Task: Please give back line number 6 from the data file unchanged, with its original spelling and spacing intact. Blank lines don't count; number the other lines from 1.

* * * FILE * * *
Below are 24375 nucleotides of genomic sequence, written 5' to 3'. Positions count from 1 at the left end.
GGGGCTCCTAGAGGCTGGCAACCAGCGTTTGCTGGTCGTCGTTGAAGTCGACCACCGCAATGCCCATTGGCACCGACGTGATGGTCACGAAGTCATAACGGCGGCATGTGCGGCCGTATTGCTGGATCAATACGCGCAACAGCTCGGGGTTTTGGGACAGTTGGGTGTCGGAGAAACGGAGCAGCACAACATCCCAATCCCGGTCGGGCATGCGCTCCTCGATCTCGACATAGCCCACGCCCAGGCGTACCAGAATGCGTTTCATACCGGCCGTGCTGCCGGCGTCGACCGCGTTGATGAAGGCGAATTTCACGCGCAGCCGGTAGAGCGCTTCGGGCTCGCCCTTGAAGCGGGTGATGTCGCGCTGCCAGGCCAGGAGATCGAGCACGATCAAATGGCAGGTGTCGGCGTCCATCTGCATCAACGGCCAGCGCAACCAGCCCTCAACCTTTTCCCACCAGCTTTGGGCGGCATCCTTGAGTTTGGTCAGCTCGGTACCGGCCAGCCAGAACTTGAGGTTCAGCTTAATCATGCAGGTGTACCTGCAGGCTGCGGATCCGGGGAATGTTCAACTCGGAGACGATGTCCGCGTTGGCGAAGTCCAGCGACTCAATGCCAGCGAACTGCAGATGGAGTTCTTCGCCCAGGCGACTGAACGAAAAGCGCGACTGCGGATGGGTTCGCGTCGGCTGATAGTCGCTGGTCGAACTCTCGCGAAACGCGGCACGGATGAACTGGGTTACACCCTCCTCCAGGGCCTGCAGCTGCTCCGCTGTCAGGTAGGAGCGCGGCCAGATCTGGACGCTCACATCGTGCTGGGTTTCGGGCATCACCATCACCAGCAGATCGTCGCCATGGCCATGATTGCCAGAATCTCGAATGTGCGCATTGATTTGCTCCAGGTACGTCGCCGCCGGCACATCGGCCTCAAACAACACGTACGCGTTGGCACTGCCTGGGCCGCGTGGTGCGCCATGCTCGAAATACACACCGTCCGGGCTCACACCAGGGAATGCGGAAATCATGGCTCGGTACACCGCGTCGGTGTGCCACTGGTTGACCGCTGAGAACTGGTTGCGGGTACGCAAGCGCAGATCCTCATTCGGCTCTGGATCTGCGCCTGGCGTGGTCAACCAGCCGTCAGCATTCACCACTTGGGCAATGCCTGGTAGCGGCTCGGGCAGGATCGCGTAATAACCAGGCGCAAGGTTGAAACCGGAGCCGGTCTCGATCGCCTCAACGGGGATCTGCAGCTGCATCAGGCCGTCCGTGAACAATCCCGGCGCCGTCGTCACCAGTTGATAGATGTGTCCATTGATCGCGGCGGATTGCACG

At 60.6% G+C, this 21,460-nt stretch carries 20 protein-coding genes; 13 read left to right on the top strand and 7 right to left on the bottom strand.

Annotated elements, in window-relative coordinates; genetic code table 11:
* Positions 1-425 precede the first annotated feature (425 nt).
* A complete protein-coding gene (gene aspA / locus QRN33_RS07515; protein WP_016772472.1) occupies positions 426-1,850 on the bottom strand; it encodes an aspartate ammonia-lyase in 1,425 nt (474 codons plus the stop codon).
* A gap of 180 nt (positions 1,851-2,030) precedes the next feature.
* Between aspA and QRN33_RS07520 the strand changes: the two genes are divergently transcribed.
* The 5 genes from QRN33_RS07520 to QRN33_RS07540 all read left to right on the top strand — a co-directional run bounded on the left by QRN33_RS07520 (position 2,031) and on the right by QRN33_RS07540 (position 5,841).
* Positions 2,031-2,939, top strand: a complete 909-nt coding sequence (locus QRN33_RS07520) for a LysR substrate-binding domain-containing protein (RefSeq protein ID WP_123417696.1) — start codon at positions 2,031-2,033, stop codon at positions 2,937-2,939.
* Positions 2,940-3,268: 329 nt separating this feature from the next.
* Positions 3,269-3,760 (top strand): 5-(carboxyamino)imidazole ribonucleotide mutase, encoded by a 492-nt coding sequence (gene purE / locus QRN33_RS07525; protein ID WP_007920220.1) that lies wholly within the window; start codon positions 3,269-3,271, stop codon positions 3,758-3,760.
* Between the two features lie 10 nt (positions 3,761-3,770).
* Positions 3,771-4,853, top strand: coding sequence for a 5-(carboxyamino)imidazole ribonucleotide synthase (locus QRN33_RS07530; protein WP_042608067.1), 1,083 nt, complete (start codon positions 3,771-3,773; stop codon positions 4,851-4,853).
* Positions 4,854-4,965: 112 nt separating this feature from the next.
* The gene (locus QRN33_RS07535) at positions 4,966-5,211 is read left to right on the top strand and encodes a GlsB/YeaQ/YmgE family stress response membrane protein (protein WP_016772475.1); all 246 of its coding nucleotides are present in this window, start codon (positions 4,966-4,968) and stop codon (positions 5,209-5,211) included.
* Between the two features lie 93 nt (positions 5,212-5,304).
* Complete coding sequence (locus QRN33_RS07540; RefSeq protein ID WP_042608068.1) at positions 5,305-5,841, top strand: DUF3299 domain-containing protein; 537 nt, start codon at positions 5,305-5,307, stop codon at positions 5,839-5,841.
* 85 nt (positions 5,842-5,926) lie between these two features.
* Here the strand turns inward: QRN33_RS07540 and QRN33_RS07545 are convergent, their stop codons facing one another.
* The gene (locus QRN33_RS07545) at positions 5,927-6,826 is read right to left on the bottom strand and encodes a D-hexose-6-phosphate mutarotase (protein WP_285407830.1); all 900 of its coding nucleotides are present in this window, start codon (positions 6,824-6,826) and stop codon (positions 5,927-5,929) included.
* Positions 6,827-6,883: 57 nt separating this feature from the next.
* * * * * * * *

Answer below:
* A complete protein-coding gene (gene aspA / locus QRN33_RS07515; protein WP_016772472.1) occupies positions 426-1,850 on the bottom strand; it encodes an aspartate ammonia-lyase in 1,425 nt (474 codons plus the stop codon).